cost.mean <- cost.moments$mean cost.sd <- cost.moments$std_dev
(cost.shape <- cost.mean^2/cost.sd^2)
## [1] 19.06531
(cost.scale <- cost.sd^2/cost.mean)
## [1] 0.5575862
gamma.start <- c(cost.shape, cost.scale)

When performing these calculations, be sure that the function data_moments is loaded into the workspace.

Second, we can use fitdistr from the Mass package to estimate the gamma parameters alpha and beta.

require(MASS)
fit.gamma.cost <- fitdistr(cost, "gamma")
fit.gamma.cost
##      shape         rate
##   20.2998092    1.9095724
##  ( 2.3729250) ( 0.2259942)

Third, we construct the ratio of estimates to the standard error of estimates. This computes the number of standard deviations away from zero the estimates are. If they are “far” enough away from zero, we have reason to reject the null hypothesis that the estimates are no different from zero.

(cost.t <- fit.gamma.cost$estimate/fit.gamma.cost$sd)
##    shape     rate
## 8.554762 8.449652
knitr::kable(cost.t)
 shape 8.55476 rate 8.44965

Nice…but we also note that the scale parameter is fit.gamma.cost$estimate[2] / gamma.start[2] times the moment estimates above. ### 3.6.1 Try this exercise Let’s use the export-input price series rates and the t distribution instead of the gamma. First, we calculate the moments (mean, etc.). rate <- xmprice.r.df$Rate
rate.moments <- data_moments(rate)
(rate.mean <- rate.moments$mean) ## [1] 0.0004595748 (rate.sd <- rate.moments$std_dev)
## [1] 0.01602021

Second, we use fitdistr from the Mass package to estimate the parameters of the t distribution.

fit.t.rate <- fitdistr(rate, "t", hessian = TRUE)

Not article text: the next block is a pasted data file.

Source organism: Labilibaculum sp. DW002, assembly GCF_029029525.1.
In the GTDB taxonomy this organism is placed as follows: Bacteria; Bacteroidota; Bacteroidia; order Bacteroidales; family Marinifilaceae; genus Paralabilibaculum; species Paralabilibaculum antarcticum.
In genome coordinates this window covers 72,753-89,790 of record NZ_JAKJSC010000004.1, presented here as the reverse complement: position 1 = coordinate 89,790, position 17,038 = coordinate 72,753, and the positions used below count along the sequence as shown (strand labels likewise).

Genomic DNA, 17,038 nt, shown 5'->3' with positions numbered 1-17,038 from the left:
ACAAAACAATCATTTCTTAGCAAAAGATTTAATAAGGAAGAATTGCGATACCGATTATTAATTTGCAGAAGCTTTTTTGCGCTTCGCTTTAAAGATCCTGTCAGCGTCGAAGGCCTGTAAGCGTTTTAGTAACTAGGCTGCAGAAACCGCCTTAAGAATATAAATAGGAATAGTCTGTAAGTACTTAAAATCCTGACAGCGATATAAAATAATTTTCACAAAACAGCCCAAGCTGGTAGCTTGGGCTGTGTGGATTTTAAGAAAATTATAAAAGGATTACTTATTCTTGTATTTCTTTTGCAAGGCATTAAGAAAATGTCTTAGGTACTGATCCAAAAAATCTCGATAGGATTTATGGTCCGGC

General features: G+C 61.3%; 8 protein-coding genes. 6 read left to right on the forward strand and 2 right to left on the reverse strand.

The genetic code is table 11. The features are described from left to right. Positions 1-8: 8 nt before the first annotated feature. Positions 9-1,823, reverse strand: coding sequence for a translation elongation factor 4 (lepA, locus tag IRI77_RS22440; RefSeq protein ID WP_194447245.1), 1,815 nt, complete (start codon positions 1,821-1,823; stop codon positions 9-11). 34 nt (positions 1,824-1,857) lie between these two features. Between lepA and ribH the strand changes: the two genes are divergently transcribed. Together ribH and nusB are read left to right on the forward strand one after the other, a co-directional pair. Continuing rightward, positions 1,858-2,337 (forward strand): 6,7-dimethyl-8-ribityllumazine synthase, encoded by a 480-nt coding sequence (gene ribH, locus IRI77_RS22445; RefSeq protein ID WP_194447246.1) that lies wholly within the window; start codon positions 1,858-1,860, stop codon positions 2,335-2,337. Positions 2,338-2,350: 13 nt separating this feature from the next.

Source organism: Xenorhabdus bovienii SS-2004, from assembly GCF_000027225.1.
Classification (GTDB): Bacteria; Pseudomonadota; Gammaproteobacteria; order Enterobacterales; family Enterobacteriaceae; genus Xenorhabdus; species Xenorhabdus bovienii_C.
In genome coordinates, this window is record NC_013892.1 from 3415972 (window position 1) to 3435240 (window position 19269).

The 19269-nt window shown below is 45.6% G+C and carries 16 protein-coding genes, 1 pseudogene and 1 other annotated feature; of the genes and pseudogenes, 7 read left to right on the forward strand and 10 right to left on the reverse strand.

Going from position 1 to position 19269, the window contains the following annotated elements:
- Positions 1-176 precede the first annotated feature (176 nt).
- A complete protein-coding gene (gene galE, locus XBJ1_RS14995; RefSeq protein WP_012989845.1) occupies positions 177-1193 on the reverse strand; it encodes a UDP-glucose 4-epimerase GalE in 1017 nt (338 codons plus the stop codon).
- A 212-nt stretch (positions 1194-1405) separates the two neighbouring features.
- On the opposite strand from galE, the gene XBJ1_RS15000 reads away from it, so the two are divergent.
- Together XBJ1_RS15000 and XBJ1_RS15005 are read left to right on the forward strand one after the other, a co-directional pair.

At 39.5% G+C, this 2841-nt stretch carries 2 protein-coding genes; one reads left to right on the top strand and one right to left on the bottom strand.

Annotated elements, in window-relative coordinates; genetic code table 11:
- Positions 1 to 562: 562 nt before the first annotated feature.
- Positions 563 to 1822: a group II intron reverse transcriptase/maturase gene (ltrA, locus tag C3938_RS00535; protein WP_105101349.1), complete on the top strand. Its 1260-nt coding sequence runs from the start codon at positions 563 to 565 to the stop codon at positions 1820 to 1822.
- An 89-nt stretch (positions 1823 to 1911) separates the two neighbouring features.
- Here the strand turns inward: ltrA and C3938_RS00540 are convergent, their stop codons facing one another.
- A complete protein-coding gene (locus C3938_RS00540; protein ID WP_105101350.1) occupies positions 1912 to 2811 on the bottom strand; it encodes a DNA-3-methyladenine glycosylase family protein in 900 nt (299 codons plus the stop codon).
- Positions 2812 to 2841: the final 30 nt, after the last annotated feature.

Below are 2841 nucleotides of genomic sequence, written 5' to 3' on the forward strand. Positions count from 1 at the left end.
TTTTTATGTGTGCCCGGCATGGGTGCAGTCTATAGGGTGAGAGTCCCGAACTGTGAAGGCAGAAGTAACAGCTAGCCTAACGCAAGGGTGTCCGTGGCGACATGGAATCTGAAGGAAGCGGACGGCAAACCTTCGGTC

fit.t.rate
##         m             s            df
##   0.001791738   0.009833018   2.888000806
##  (0.001059206) (0.001131725) (0.843729312)

Third, we infer if we did a good job or not. The null hypothesis is that the parameters are no different than zero ($$H_0$$). We calculate t statistics to approximate the mapping of parameter estimates to a dimensionless scale that will compute the number of standard deviations from the null hypothesis that the parameters are just zero and of no further use.

##        m        s       df
## 1.691586 8.688522 3.422900

Nice…but that location parameter is a bit low relative to moment estimate. What else can we do? Simulate the estimated results and see if, at least, skewness and kurtosis line up with the moments.

## 3.7 Summary

We used our newly found ability to write functions and built insightful pictures of distributions. We also ran nonlinear (gamma and t-distributions are indeed very nonlinear) regressions using a package and the method of moments. All of this to answer critical business questions.